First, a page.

We Know A Lot; What Don’t We Know?

As healthcare providers, we know a lot. We have paid for this knowledge with blood, sweat, and tears–and no small amount of student loans. We’ve read volumes of material, honed our critical competence, mastered abstract concepts, and applied our amassed knowledge through trial and error to countless real-life scenarios.

What do we know? We have information, data, research, and years of patient experience gleaned throughout years of practice. While knowledge and information is critical, what if it isn’t the most relevant change agent for our patients? Think about it for a second: all the knowledge and skill we’ve gathered, memorized, and perfected, isn’t what’s most important.

 

Let’s look at a real-life example as it relates to smoking cessation.

 

I met Kate, a public health Nurse Practitioner in Seattle, during an M.I. training. She related a story about how she has been nagging her father to quit smoking for 20 years . She varied her approach: educating him about the grave health risks, cajoling, warning, emailing articles, sharing quit kits, and sending new research.

The data and tools Kate was using were correct and accurate; they were “right.” But being “right” isn’t helpful when negotiating conversations with ambivalent patients.

After learning about M.I., Kate called her dad and apologized. She said, “I know that my nagging wasn’t helpful. I’m learning new ways to support people in their health changes. When it’s important for you, personally, not for me or because of a brochure, please let me know how you want my help.”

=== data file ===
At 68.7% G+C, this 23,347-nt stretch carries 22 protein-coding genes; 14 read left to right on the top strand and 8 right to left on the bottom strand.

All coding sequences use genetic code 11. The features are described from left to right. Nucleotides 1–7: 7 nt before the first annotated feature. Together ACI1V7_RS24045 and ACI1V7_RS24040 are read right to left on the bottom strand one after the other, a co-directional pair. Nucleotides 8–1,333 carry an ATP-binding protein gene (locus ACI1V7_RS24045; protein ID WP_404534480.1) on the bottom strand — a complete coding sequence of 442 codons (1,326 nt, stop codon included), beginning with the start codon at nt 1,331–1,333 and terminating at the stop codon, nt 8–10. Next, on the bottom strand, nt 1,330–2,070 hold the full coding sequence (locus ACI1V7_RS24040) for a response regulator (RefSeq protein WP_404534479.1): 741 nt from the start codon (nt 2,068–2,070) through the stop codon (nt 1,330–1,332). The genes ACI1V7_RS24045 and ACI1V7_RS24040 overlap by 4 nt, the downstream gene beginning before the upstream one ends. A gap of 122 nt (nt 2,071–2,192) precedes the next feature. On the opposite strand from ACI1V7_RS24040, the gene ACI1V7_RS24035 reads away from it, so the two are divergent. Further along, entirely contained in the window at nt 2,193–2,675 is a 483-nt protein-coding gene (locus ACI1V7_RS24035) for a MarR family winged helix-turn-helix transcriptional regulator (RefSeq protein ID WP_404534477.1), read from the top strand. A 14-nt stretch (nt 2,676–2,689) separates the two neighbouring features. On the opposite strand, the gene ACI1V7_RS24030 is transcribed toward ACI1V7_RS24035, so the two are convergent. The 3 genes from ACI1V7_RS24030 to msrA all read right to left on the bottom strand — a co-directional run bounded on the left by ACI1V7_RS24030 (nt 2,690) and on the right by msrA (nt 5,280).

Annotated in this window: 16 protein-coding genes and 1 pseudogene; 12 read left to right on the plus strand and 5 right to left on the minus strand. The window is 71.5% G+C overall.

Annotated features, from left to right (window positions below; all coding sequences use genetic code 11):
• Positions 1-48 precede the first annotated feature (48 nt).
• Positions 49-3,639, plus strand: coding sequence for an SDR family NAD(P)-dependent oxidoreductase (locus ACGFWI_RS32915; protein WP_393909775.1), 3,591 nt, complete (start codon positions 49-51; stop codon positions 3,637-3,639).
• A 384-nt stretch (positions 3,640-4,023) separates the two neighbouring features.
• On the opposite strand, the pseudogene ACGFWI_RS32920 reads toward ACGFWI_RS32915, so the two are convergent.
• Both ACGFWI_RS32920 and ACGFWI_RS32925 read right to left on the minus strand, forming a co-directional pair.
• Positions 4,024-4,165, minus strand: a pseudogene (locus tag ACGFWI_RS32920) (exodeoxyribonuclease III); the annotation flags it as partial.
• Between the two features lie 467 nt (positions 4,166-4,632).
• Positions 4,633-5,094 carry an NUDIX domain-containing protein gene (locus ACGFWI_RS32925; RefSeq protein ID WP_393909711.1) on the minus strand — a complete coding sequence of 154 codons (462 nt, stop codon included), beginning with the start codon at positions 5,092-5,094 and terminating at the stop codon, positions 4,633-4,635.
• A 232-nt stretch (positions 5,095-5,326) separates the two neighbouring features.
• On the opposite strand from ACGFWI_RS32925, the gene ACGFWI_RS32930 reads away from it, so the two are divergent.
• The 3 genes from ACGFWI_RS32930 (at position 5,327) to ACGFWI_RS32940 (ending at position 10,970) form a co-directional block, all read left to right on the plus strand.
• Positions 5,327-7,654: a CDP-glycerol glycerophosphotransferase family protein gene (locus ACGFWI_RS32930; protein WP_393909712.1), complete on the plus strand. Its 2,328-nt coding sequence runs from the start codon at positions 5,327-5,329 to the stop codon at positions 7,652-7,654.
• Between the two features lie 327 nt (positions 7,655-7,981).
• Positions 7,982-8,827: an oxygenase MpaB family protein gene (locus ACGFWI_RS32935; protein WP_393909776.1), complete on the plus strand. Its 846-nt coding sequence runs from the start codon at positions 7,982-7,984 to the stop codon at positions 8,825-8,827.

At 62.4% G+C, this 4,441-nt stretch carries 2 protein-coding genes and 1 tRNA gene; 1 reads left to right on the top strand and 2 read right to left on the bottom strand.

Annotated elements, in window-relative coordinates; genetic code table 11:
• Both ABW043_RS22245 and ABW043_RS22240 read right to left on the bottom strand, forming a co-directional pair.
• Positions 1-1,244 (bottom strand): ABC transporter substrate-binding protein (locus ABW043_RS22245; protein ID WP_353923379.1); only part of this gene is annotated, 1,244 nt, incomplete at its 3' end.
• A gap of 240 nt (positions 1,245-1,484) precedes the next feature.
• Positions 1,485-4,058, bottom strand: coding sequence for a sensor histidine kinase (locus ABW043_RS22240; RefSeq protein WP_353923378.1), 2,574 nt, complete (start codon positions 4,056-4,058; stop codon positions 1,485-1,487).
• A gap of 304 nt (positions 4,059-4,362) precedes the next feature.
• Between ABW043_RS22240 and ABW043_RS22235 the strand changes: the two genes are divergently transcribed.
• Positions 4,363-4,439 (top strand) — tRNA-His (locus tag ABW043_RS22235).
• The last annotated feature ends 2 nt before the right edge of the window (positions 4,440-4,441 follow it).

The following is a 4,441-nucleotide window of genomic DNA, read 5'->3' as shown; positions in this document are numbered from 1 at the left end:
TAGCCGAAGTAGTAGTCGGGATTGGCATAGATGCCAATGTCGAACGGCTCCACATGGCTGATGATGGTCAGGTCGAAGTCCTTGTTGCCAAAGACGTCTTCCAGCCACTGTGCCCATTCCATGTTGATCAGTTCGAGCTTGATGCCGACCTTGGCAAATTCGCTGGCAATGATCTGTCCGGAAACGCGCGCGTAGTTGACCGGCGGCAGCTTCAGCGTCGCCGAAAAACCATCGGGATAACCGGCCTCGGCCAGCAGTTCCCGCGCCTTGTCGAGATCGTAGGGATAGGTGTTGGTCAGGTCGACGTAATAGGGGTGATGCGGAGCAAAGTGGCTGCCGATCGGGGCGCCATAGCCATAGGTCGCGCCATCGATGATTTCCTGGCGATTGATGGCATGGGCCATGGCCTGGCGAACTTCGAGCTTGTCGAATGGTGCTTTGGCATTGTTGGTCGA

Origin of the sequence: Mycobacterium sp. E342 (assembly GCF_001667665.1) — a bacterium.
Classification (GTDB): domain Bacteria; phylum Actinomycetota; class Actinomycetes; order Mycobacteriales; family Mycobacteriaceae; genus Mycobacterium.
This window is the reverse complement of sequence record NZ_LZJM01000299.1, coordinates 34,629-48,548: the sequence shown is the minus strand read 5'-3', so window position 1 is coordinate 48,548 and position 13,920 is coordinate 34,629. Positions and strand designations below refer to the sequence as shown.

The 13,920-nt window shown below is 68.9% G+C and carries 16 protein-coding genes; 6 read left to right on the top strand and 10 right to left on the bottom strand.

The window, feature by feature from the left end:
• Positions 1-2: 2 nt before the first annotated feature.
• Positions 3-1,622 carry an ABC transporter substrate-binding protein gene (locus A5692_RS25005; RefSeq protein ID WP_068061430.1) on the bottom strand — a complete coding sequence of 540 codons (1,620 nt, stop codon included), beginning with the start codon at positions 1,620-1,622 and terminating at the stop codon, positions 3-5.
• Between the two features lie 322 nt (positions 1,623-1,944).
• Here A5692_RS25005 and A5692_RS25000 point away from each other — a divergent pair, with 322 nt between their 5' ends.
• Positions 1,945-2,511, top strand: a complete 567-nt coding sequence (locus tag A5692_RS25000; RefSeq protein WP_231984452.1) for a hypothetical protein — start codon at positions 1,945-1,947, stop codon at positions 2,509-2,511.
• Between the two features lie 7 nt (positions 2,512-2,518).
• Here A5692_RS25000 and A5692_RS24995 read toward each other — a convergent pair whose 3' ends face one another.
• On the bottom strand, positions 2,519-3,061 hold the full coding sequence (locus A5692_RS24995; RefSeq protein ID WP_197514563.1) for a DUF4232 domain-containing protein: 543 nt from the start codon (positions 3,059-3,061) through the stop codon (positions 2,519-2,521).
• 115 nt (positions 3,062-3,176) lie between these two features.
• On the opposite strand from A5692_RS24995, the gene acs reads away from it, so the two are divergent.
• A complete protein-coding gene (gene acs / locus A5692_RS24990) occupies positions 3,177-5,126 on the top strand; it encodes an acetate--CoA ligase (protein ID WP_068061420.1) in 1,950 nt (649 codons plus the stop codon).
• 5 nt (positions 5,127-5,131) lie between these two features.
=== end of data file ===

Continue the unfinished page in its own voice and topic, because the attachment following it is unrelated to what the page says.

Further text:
She asked him a different question: “How will you know when you’re ready to quit smoking? What will be going on in your life when you know that it’s time to quit?”

 

Kate shared that her father contemplated that question for days. It nagged him and nagged him inside: the question created a cognitive dissonance. And he ultimately cut down and quit within a few months.

In this case, all of Kate’s articles, knowledge, studies, and judgment were not an effective appeal to her father’s health choices–for two decades. Kate’s knowledge was not a powerful change agent, but this different approach changed her father’s internal dialogue–and ultimately was the most effective smoking cessation catalyst.

 

What don’t we know? In patient consultations, healthcare professionals can forget that there are two experts in the room: you the professional, and your patient. Your patient has mastered expertise in their own self-care over years of trial and error. Your years of knowledge acquired through data collection, scholarly articles, and academia is ultimately trumped by how a different approach inspires new thinking in your patient, on their own terms.

 

Try asking your patients a few of the following open-ended questions in the next few days. Activate their expertise and see what happens!

  1. As we’ve been talking about this, what have we left out?
  2. What is the most important part of this for you?
  3. What ideas do you have for getting more exercise, and how might it work for you?
  4. What method of quitting smoking is OFF the table right now, what doesn’t fit for you?
  5. What have you already heard about this medication?
  6. What change would have the most impact on your health this Fall?

 

For more information on Motivational Interviewing as it applies to your practice, please contact Jonnae to discuss possibilities and scheduling a training today.

Follow J Tillman Training on Facebook, Instagram, LinkedIn, and Twitter for more monthly M.I. practical application skills.

 

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